The accompanying consolidated financial statements include the accounts of our company, its wholly-owned subsidiaries and a controlled partnership.  All significant intercompany accounts and transactions have been eliminated in consolidation.  Control over the partnership is based on the provisions of the partnership agreement that provide us with a controlling financial interest in the partnership.

 

Under the terms of the partnership agreement, our company, as general partner, is responsible for the management of the partnership’s assets, business and affairs.  Certain of our rights and duties in management of the partnership include making all operating decisions, setting the capital budget, executing all contracts, making all employment decisions, and handling the purchase and disposition of assets.  We, as the general partner, are responsible for the ongoing, major, and central operations of the partnership and make all management decisions.  In addition, we, as the general partner, assume the risk for all operating losses, capital losses, and are entitled to substantially all capital gains (i.e. asset appreciation).  The limited partners have virtually no rights and are precluded from taking part in the operation, management or control of the partnership.  The limited partners are also precluded from transferring their partnership interests without the express permission of the general partner.  However, we can transfer our interest without consultation or permission of the limited partners.

 

No provision has been made for federal or state income taxes.  Our company qualifies as a REIT under Sections 856 through 860 of the Internal Revenue Code of 1986, as amended.  As such, we generally are not taxed on income that is distributed to our stockholders.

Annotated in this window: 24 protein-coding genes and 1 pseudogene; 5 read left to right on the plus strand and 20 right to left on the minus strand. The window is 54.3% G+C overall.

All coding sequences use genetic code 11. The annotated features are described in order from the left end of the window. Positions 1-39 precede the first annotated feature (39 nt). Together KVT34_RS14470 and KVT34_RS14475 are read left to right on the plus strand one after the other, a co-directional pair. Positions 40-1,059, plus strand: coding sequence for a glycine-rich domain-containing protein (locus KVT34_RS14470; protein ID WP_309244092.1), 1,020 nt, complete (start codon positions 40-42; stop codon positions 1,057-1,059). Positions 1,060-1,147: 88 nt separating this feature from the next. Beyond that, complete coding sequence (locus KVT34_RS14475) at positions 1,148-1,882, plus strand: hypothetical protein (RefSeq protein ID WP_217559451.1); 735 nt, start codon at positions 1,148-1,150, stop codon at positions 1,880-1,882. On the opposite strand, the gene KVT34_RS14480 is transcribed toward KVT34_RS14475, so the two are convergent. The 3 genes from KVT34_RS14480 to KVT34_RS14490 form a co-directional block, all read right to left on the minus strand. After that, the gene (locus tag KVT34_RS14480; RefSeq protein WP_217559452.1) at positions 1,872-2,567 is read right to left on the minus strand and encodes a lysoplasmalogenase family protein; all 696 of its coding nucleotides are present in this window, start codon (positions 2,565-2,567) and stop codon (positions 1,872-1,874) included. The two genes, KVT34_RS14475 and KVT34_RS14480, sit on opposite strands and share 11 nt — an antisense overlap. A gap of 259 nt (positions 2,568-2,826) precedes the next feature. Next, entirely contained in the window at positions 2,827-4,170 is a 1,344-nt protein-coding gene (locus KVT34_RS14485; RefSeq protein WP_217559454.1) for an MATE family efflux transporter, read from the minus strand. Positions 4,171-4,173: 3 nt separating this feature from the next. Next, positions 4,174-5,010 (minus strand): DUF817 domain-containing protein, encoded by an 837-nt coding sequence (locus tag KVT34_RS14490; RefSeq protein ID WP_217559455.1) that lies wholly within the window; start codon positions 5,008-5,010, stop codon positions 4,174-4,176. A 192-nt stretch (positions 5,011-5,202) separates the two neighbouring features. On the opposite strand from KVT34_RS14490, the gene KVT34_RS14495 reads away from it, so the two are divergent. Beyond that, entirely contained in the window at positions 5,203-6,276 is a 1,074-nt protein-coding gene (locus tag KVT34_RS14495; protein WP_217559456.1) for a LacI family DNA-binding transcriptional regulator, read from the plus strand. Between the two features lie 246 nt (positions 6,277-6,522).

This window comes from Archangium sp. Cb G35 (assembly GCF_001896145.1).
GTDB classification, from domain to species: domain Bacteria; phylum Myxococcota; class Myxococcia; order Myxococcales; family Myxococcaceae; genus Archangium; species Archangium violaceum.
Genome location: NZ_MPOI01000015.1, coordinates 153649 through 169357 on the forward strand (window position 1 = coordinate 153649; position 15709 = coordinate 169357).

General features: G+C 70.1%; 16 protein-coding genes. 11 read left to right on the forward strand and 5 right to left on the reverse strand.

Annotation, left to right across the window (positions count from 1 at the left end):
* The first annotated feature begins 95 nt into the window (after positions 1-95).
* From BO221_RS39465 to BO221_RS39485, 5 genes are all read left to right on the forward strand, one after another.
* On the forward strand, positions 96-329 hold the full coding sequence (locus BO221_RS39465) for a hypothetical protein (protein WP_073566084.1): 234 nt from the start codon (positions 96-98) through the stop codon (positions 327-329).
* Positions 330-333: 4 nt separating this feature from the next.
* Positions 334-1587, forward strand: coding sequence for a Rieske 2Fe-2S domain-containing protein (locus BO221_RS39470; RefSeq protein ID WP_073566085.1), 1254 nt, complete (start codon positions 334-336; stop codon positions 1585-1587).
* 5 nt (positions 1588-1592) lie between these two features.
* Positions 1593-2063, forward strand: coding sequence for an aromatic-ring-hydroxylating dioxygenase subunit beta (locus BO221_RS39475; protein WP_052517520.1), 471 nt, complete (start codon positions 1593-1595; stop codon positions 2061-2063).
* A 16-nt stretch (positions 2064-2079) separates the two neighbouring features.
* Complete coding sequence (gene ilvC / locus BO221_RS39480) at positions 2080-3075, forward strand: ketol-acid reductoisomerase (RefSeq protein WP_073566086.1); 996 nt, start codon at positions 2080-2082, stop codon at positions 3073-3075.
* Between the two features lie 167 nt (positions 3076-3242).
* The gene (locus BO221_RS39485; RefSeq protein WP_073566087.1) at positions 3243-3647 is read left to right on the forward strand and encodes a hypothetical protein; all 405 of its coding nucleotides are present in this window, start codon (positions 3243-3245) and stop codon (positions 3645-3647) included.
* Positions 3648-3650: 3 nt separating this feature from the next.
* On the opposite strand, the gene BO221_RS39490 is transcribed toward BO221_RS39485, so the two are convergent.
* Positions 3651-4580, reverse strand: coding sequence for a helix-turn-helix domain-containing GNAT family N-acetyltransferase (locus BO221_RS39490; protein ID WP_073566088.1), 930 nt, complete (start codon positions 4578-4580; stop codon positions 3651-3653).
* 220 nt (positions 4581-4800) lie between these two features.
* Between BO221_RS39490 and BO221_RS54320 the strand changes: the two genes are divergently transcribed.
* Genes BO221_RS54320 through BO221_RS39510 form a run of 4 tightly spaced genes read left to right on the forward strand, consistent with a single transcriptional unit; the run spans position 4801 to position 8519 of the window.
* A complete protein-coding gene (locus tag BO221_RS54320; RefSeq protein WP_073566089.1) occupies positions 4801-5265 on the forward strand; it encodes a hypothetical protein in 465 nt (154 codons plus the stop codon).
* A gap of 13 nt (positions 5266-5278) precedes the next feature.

6



 

LTC PROPERTIES, INC.

NOTES TO CONSOLIDATED FINANCIAL STATEMENTS CONTINUED

(Unaudited)

 

2.            Real Estate Investments

 

Mortgage Loans. The following table summarizes our investments in mortgage loans secured by first mortgages at June 30, 2010 (in thousands):

 

 

 

 

 

Percentage of Investments

 

 

 

Number
of
Properties
(1)

 

Number of

Investment
per
Bed/Unit

Type of Property

 

Gross
Investments

 

 

Number of Loans

 

 

SNF Beds

 

ALF
Units

 

ILF
Units

Assisted Living Properties

 

$24,907

 

36.3%

 

10

 

15

 

 

589

 

$42.29

Skilled Nursing Properties

 

36,591

 

53.3%

 

28

 

35

 

4,011

 

 

$  9.12

Other Properties (2)

 

3,396

 

4.9%

 

1

 

1

 

99

 

74

 

$19.63

School (3)

 

3,750

 

5.5%

 

1

 

1

 

N/A

 

N/A

 

N/A

N/A

Totals

 

$68,644

 

100.0%

 

40

 

52

 

4,110

 

663

 

 

 


(1)     We have investments in 14 states that include mortgages to 21 different operators.

(2)  Other properties consist of independent living properties and properties providing any combination of skilled nursing, assisted living and/or independent living services.

(3)     This loan is currently non-performing.  See below for further discussion.

 

At June 30, 2010, the performing mortgage loans had interest rates ranging from 9.7% to 14.0% and maturities ranging from 2011 to 2019.  In addition, some loans contain certain guarantees, provide for certain facility fees and generally have 20-year to 25-year amortization schedules.  The majority of the mortgage loans provide for annual increases in the interest rate based upon a specified increase of 10 to 25 basis points.